The sustainability and greenness of the bamboo comes from the fact that it can grow at least a foot per day without the need of any pesticides and lots of water to survive. Unlike cotton, it needs very little to zero pesticide to grow thickly. If it needs fertilizers, organic fertilizers are always welcome, making it very eco-friendly indeed. Apart from that, bamboo plants don’t die easily. When you cut its culms, it shoots new culms again, thereby, continuing its life cycle. By the way, its culm is the wooden part that, when cut and trimmed, is made into bamboo poles. Apart from its benefits on the fabric industry, bamboo can also be used to replace conventional wood when building a structure. Woods grow after about 10 years while bamboos almost always reach its tallest size potential after a year. This explains why bamboos need to be trimmed in a year or two. Plus, trimming bamboo can motivate its growth, too, making it even more renewable than ever. Bamboos also keep the surrounding air clean and fresh as it absorbs tons of carbon dioxide and produce tons of oxygen while growing, leaving humans with clean breeze all the time. Because of its natural characteristics, a lot of people make use of it in various ways, including its processing into fabric. Surely, growing bamboo has always been an eco-friendly practice, but making fabric out of bamboo is still questionable and its safety and eco-friendliness are still debatable.
One of the many non-eco-friendly practices that people do to keep up with the growing demands of bamboo is by illegally cutting other trees in the forests or in barren lands to make way for bamboo plantations. Illegal logging can cause erosion, which is something that bamboos might not be able to put off since they are grasses and not as sturdy as trees. Cutting these trees can cause imbalance to the environment and mono-cropping or planting bamboos solely in one place can lose biodiversity. Diverse plants should be grown in vast lands in order to keep pests and plant diseases at bay, which may not happen anymore if these lands are only planted with bamboos.
Another thing that raises concerns these days is the process of making textile out of bamboo plants. Researches show that most clothing companies that use bamboo fabric obtain the raw material from a sole processing plant in China in which its products are all patented. Clothing companies get to have the processed fabric already without any ideas on how these fabrics are actually processed. Reports show that manufacturers use certain chemicals to turn bamboo plants into viscose material and these certain chemicals include sodium hydroxide and carbon disulfide**, which are mainly used to soak, crush, grind, and press bamboo fiber to turn them into cellulose fiber. Once it has turned into a cellulose fiber, it is then readied for weaving and be made into yarn for fabric.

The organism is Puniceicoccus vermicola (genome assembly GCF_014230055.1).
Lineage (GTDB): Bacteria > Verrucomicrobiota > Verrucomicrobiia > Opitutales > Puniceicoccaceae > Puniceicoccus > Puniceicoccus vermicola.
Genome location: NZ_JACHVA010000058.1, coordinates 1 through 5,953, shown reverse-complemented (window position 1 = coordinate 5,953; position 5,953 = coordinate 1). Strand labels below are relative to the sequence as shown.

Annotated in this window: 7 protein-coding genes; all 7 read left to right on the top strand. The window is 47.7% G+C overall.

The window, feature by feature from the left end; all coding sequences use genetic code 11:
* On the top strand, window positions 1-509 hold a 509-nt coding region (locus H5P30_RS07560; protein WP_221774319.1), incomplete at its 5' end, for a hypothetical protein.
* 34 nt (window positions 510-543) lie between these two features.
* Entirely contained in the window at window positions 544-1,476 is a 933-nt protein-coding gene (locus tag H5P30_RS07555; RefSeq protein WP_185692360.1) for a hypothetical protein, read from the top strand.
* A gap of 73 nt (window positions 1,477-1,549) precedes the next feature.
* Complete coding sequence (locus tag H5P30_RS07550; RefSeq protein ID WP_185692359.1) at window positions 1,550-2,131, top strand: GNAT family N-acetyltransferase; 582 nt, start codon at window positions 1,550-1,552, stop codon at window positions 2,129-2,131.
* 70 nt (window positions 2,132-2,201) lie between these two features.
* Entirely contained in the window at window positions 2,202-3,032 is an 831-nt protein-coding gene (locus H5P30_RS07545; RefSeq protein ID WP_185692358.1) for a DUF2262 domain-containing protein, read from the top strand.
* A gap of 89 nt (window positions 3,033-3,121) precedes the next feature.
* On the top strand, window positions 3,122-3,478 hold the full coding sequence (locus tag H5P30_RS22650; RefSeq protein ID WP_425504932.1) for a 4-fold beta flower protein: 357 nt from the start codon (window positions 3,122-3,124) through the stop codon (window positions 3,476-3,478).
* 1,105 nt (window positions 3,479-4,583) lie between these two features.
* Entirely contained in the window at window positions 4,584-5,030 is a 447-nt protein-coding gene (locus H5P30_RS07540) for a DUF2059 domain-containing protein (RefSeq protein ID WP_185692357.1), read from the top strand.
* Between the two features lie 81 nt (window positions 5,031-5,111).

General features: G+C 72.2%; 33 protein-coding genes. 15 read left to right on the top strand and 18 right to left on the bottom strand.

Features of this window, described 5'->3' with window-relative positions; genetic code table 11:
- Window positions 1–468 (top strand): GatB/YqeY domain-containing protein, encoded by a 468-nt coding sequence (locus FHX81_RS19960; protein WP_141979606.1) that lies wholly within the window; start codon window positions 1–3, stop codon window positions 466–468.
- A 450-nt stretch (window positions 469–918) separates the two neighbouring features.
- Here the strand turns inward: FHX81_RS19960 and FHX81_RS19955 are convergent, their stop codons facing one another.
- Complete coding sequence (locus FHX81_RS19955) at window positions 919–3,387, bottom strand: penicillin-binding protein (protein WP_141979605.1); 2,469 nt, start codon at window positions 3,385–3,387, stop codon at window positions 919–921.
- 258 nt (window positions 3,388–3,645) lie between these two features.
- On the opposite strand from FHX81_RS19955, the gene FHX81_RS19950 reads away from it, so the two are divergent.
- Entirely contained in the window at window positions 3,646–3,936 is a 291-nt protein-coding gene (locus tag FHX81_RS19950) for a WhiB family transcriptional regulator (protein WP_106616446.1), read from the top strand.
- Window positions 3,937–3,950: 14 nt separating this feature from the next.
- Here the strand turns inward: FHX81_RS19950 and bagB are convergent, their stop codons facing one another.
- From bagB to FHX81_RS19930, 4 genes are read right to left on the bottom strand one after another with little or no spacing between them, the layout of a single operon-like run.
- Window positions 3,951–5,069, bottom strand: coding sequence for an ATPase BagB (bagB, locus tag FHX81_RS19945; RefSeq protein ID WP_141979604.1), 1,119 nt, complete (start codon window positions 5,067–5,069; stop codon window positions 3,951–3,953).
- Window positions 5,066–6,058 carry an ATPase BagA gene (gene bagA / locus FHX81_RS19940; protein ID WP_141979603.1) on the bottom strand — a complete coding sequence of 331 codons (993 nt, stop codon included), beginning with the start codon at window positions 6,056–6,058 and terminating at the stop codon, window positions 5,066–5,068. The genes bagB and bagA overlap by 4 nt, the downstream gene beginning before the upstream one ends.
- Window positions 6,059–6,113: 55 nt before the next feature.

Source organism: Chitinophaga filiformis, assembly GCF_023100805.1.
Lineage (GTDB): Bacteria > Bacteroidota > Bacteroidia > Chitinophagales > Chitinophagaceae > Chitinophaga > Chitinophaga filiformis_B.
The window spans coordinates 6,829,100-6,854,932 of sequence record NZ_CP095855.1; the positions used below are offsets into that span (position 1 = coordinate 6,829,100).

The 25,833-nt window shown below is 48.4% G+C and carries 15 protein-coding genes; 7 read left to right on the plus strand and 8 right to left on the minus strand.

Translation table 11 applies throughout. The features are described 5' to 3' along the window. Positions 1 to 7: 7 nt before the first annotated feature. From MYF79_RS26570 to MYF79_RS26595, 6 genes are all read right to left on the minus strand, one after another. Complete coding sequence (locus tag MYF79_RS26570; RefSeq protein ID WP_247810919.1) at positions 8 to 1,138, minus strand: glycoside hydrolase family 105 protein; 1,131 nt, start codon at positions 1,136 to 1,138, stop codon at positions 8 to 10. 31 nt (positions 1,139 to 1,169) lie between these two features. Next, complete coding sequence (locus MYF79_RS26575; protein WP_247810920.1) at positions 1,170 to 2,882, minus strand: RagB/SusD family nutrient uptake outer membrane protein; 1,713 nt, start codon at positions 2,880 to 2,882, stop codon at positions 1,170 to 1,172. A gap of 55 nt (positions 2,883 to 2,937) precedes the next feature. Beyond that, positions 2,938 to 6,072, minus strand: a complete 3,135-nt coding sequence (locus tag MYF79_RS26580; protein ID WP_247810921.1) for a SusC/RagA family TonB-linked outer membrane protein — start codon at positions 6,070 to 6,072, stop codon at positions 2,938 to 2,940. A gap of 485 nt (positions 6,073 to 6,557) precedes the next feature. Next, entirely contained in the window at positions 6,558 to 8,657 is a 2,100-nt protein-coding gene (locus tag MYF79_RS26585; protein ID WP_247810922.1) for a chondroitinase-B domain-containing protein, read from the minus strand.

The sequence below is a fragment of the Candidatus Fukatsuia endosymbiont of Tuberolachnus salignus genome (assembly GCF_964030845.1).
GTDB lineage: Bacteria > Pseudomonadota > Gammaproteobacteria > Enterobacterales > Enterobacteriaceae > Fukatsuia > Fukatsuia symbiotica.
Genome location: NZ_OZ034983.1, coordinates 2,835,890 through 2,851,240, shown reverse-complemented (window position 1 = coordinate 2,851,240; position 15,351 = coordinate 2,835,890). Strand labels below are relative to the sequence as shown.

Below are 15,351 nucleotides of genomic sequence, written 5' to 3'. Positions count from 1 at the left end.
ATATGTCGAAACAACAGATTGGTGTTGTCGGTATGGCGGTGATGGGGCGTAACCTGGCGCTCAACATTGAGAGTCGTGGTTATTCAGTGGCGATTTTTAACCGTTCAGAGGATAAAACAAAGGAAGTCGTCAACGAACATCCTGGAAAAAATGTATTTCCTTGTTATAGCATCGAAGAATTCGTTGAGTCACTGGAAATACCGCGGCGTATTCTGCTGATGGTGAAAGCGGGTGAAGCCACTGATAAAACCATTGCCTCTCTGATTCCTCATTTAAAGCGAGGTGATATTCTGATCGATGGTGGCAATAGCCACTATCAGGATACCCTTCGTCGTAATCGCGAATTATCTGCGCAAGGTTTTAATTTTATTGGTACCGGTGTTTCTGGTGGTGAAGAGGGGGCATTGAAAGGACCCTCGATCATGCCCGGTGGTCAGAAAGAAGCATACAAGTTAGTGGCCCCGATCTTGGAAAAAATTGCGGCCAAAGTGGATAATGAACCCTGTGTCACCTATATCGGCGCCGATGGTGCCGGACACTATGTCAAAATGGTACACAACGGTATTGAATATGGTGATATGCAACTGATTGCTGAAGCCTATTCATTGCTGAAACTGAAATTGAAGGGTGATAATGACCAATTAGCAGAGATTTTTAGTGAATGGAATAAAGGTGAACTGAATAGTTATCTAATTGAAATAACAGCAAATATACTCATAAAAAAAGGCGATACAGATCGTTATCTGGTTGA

Both chemicals, on one hand, are the growing concern of the people who take turns in claiming about the damaging effects of turning bamboo into fabric. These are known to contribute a range of health issues including headache, psychoses, and loss of appetite, impaired vision, sexual dysfunction, weight loss, gastrointestinal woes, and many others.  Workers who have been in the textile and rubber manufacturing industry, particularly those working in the rayon niche often experience the said health issues because it is in these work fields where the concentration of carbon disulfide** is high. Furthermore, carbon disulfide** is not only harmful to the human health, but is also harmful to the environment. Improper disposal of strong chemicals like this can cause death to tons of marine species and land species.

(**Carbon disulfide is a colorless volatile liquid with the formula CS2. The compound is used frequently as a building block in organic chemistry as well as an industrial and chemical non-polar solvent. It has an "ether-like" odor, but commercial samples are typically contaminated with foul-smelling impurities, such as carbonyl sulfide)

Despite all the negativities that surround the manufacture of bamboos into textile, experts still applaud its existence, citing that its damages are far less harmful compared to production of cotton. From the production up to the processes that turn cotton into textiles, chemicals are always introduced since cotton needs much water, nitrogen-rich fertilizers, and pesticides to grow well. Nitrogen-rich fertilizers are one of the most common causes of the deaths of aquatic species living in bodies of water that are situated nearby cotton plantations. The chemicals used to develop cotton into clothing are known to be carcinogens and contributors of lung ailments. On the one hand, synthetic fibers like polyester-synthetics can also bring about health issues as its processes can release carbon dioxide, nitrogen, and sulfur oxides into the air. These are contributors to global warming and a long list of lung-related diseases. Because of these, eco-friendly individuals would still claim that bamboo-made clothing is still eco-friendly compared to its other counterparts.
Let also add that it won’t hurt to patronize designers that use bamboo because their products are extremely as stylish as those made from designers who are not into bamboo. You can find knits, flair pants and skirts, pencil skirts, cardigans, peplums, tunic tops, and many others.

Finally, if you are still concerned with the production of bamboo clothing, there are still other eco-friendly fibers out there.  Hemp fabrics, organic cotton, tencel fabric, and soy fabric. All of these are produced in ways that are less damaging compared to bamboo clothing, but the downsides are the production of these substances and the prices, too, so think about it.

Thank you Rob for a great article and the possibility to share it with my readers.